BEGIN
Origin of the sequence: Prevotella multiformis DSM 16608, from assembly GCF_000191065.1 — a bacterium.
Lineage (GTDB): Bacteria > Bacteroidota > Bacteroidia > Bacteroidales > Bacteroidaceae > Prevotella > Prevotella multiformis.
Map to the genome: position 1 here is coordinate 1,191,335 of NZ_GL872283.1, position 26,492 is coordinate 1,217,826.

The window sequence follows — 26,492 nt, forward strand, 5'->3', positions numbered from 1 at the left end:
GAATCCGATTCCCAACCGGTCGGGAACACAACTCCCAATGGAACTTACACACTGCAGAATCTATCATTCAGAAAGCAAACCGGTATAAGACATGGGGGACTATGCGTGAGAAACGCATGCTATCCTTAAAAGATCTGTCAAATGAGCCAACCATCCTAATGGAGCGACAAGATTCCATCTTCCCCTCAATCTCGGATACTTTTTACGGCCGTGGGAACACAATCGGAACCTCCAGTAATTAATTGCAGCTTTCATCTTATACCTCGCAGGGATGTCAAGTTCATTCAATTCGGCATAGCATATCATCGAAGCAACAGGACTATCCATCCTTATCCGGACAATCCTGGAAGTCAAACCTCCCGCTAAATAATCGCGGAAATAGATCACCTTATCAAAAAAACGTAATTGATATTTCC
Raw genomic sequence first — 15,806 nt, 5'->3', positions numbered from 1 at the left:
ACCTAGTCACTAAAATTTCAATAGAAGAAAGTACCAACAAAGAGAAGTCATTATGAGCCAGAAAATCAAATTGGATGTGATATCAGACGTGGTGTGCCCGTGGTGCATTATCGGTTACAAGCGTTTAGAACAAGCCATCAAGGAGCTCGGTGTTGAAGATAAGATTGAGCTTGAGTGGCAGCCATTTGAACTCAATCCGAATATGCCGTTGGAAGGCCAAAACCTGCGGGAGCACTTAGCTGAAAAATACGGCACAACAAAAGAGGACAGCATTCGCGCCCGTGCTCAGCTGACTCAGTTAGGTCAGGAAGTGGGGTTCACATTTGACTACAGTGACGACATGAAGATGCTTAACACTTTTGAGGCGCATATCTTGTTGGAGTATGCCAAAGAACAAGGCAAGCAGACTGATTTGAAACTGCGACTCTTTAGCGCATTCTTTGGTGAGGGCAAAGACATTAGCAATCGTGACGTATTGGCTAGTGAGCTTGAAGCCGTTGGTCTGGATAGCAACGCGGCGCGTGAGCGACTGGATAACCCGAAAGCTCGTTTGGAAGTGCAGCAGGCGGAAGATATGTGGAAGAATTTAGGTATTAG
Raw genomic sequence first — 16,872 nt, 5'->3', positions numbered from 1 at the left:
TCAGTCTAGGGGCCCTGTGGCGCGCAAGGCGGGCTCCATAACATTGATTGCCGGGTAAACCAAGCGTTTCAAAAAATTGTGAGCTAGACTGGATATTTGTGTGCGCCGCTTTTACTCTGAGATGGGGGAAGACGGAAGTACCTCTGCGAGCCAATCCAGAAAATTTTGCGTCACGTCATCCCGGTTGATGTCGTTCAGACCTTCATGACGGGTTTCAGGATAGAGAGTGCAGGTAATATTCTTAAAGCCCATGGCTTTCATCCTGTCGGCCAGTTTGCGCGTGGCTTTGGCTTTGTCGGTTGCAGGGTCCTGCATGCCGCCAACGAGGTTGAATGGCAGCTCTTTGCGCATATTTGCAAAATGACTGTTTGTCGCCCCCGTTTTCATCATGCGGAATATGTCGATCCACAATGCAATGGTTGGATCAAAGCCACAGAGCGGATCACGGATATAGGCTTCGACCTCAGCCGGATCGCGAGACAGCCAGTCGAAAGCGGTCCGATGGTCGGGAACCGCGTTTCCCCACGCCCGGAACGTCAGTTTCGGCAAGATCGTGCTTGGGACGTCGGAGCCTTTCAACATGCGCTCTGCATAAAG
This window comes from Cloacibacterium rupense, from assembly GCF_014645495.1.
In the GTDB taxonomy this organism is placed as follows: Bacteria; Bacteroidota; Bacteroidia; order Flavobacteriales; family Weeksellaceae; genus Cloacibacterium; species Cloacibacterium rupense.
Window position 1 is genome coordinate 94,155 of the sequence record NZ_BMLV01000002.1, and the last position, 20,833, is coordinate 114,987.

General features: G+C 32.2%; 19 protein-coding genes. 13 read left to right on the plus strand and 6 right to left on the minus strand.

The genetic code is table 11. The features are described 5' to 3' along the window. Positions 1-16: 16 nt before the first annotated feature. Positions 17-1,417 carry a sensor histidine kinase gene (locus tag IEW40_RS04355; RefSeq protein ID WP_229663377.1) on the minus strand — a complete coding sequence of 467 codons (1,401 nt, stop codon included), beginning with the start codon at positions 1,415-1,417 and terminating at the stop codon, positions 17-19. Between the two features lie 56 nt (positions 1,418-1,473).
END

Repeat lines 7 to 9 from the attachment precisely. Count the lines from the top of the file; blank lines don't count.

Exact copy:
ACCTAGTCACTAAAATTTCAATAGAAGAAAGTACCAACAAAGAGAAGTCATTATGAGCCAGAAAATCAAATTGGATGTGATATCAGACGTGGTGTGCCCGTGGTGCATTATCGGTTACAAGCGTTTAGAACAAGCCATCAAGGAGCTCGGTGTTGAAGATAAGATTGAGCTTGAGTGGCAGCCATTTGAACTCAATCCGAATATGCCGTTGGAAGGCCAAAACCTGCGGGAGCACTTAGCTGAAAAATACGGCACAACAAAAGAGGACAGCATTCGCGCCCGTGCTCAGCTGACTCAGTTAGGTCAGGAAGTGGGGTTCACATTTGACTACAGTGACGACATGAAGATGCTTAACACTTTTGAGGCGCATATCTTGTTGGAGTATGCCAAAGAACAAGGCAAGCAGACTGATTTGAAACTGCGACTCTTTAGCGCATTCTTTGGTGAGGGCAAAGACATTAGCAATCGTGACGTATTGGCTAGTGAGCTTGAAGCCGTTGGTCTGGATAGCAACGCGGCGCGTGAGCGACTGGATAACCCGAAAGCTCGTTTGGAAGTGCAGCAGGCGGAAGATATGTGGAAGAATTTAGGTATTAG
Raw genomic sequence first — 16,872 nt, 5'->3', positions numbered from 1 at the left:
TCAGTCTAGGGGCCCTGTGGCGCGCAAGGCGGGCTCCATAACATTGATTGCCGGGTAAACCAAGCGTTTCAAAAAATTGTGAGCTAGACTGGATATTTGTGTGCGCCGCTTTTACTCTGAGATGGGGGAAGACGGAAGTACCTCTGCGAGCCAATCCAGAAAATTTTGCGTCACGTCATCCCGGTTGATGTCGTTCAGACCTTCATGACGGGTTTCAGGATAGAGAGTGCAGGTAATATTCTTAAAGCCCATGGCTTTCATCCTGTCGGCCAGTTTGCGCGTGGCTTTGGCTTTGTCGGTTGCAGGGTCCTGCATGCCGCCAACGAGGTTGAATGGCAGCTCTTTGCGCATATTTGCAAAATGACTGTTTGTCGCCCCCGTTTTCATCATGCGGAATATGTCGATCCACAATGCAATGGTTGGATCAAAGCCACAGAGCGGATCACGGATATAGGCTTCGACCTCAGCCGGATCGCGAGACAGCCAGTCGAAAGCGGTCCGATGGTCGGGAACCGCGTTTCCCCACGCCCGGAACGTCAGTTTCGGCAAGATCGTGCTTGGGACGTCGGAGCCTTTCAACATGCGCTCTGCATAAAG